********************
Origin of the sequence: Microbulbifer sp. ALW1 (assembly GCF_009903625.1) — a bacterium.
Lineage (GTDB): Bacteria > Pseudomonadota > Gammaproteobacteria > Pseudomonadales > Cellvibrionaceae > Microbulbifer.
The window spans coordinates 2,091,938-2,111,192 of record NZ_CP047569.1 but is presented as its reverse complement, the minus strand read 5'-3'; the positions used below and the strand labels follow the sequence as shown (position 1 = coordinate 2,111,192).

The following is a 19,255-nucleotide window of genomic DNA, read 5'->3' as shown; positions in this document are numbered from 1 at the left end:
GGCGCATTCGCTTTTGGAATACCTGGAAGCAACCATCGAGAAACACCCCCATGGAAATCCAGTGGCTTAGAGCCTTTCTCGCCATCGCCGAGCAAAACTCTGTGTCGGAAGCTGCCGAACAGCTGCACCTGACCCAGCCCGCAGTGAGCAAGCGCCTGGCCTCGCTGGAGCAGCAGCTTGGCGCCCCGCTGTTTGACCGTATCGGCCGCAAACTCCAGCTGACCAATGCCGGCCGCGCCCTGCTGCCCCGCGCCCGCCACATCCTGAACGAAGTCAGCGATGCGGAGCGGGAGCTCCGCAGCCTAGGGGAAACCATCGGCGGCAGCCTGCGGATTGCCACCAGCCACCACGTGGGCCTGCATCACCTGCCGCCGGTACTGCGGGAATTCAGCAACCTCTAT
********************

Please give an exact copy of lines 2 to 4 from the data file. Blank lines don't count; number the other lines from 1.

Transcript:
Lineage (GTDB): Bacteria > Pseudomonadota > Gammaproteobacteria > Pseudomonadales > Cellvibrionaceae > Microbulbifer.
The window spans coordinates 2,091,938-2,111,192 of record NZ_CP047569.1 but is presented as its reverse complement, the minus strand read 5'-3'; the positions used below and the strand labels follow the sequence as shown (position 1 = coordinate 2,111,192).

The following is a 19,255-nucleotide window of genomic DNA, read 5'->3' as shown; positions in this document are numbered from 1 at the left end: